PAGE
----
“I understand that while the dispute with China was the trigger, there are also longer-held grievances about working conditions, so there seem to be issues that need to be addressed to ensure ongoing stability,” Stocker says. “I think while these riots have shaken investor confidence, they won’t affect the country’s long-term prospects, as long as they don’t happen again.”

Analysts at EY agree consumer goods manufacturers should look at Vietnam positively. EY acknowledges an upturn in economic growth will be “slow this year” but believes Vietnam’s growth rate is set to “pick up to the 7% target by 2016” as the country’s government reduces the fiscal deficit and lowers inflation.

Andrew Cosgrove, consumer products lead analyst at EY, says: “Despite recent GDP growth slowing, Vietnam remains a compelling market of almost 90 million potential consumers.”

Cosgrove agrees the pace of promotions of picked up, pointing to growing competition, but points to the opportunities that are available to food manufacturers. “Similar to other emerging market economies, as the middle class population grows and the country becomes more westernised, consumer demand for convenience and easy meal solutions will present great opportunities for packaged food companies,” he tells just-food. “Snacking and categories that provide quick meals – dinner mixes, sauces ready meals etc – should experience strength, especially as consumers see this option as more affordable than a quick service restaurant.”

Vietnam is a nation in which the majority of the population lives in rural areas but the country has become more urbanised. Those living in cities, analysts argue, are, becoming more exposed to western trends and Stocker concurs convenience could be a trend food manufacturers looking for an opening could thrive.

“While the price of goods is still an important consideration, urban consumers in particular are very open to products that fit into an active and optimistic lifestyle, for example packaged snacks and ready-to-drink beverages,” Stocker says.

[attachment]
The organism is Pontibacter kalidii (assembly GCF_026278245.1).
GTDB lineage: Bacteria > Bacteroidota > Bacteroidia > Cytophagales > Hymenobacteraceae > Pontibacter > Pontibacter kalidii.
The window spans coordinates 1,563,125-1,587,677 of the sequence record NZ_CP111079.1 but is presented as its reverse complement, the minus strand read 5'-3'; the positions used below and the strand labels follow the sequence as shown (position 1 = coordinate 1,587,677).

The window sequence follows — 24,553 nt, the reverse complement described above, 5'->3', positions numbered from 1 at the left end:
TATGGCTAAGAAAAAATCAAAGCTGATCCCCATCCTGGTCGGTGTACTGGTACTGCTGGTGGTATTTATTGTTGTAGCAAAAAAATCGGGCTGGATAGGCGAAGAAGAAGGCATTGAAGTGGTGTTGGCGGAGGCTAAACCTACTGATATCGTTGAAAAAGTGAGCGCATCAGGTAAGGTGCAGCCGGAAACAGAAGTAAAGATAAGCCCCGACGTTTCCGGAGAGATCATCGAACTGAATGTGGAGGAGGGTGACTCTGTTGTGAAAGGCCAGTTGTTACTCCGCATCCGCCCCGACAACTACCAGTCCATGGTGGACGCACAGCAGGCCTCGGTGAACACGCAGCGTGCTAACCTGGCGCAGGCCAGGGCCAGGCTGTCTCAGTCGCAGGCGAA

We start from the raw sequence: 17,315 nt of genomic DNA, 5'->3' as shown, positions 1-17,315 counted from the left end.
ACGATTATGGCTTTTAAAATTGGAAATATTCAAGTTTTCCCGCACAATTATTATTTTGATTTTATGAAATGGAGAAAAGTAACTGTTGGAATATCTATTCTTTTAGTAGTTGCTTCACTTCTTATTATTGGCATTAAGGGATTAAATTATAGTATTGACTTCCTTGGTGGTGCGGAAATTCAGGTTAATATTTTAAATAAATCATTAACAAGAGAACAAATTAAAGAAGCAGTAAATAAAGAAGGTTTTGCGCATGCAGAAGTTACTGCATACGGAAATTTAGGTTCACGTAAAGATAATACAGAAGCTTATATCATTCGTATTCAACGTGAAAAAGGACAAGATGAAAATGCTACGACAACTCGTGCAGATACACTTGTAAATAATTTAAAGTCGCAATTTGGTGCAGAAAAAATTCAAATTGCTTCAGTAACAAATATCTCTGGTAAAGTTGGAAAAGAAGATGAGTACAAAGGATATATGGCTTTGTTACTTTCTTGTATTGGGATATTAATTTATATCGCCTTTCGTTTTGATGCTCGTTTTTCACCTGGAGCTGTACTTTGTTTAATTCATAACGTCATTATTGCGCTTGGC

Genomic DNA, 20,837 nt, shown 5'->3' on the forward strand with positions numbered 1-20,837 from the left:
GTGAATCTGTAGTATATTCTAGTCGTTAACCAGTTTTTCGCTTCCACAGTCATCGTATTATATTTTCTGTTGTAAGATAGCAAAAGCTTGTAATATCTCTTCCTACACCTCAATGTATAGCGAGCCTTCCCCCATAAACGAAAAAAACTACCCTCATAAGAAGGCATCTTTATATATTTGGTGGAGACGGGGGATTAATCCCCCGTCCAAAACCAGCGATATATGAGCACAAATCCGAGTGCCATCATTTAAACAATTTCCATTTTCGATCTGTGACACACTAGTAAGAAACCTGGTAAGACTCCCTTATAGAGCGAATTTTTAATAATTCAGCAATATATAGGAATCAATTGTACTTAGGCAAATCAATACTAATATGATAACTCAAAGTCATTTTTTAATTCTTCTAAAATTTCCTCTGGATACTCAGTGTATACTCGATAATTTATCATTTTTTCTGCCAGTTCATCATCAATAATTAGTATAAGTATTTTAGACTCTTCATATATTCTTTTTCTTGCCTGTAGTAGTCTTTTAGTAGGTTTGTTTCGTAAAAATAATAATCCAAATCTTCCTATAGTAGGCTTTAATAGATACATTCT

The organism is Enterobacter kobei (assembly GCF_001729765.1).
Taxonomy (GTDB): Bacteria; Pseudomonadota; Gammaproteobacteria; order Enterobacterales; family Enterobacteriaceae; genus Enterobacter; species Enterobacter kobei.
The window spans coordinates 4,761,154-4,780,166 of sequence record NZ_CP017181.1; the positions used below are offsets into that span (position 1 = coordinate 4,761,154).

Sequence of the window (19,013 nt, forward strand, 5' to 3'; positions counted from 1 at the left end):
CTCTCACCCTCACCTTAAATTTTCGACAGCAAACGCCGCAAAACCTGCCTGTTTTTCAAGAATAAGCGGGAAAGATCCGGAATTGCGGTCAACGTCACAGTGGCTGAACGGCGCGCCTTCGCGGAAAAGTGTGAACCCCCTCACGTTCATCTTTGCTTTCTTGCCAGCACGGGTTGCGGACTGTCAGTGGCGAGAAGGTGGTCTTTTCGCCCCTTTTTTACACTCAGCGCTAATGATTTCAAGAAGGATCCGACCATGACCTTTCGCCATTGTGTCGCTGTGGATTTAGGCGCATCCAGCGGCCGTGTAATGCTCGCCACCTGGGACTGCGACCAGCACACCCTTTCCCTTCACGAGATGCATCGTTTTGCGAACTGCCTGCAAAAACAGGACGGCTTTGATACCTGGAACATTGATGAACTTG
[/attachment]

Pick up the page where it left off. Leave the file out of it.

As with other emerging markets, distribution is a challenge, particularly outside the cities, although even in the major conurbations, the final stage of delivery sees goods moved around in small vans rather than trucks or lorries.

“Roads conditions are poor, reliable trucking companies remain hard to find, the cold chain is often and easily violated, and retail outlet merchandising skills are still nascent,” Cosgrove says.

Combine those challenges with the still-fledgling modern retail trade in Vietnam – modern outlets still account for less than 10% of sales – and it is clear operating in the market will take time, patience and investment.

“While retail has modernised significantly with a broad range of local, mostly regional, and global players – many from Asia – wet and fair market shopping is still significant and, given the country’s geography and rural areas, deep distribution requires a complex multi-layer model,” Stocker warns.

Distribution presents a stiff challenge. The retail trade is still overwhelmingly traditional. Competiton is already high, particularly from companies from Asia. And the economy is not growing at the pace seen a decade ago. However, in the round, Vietnam is a country continuing to enjoy solid growth, with consumers becoming wealthier and more open to western products, presenting opportunities to FMCG manufacturers.

“Despite the recent slowdown, which has been reflected in FMCG companies offering more value-focused products, there is a clear underlying growth story,” Stocker says.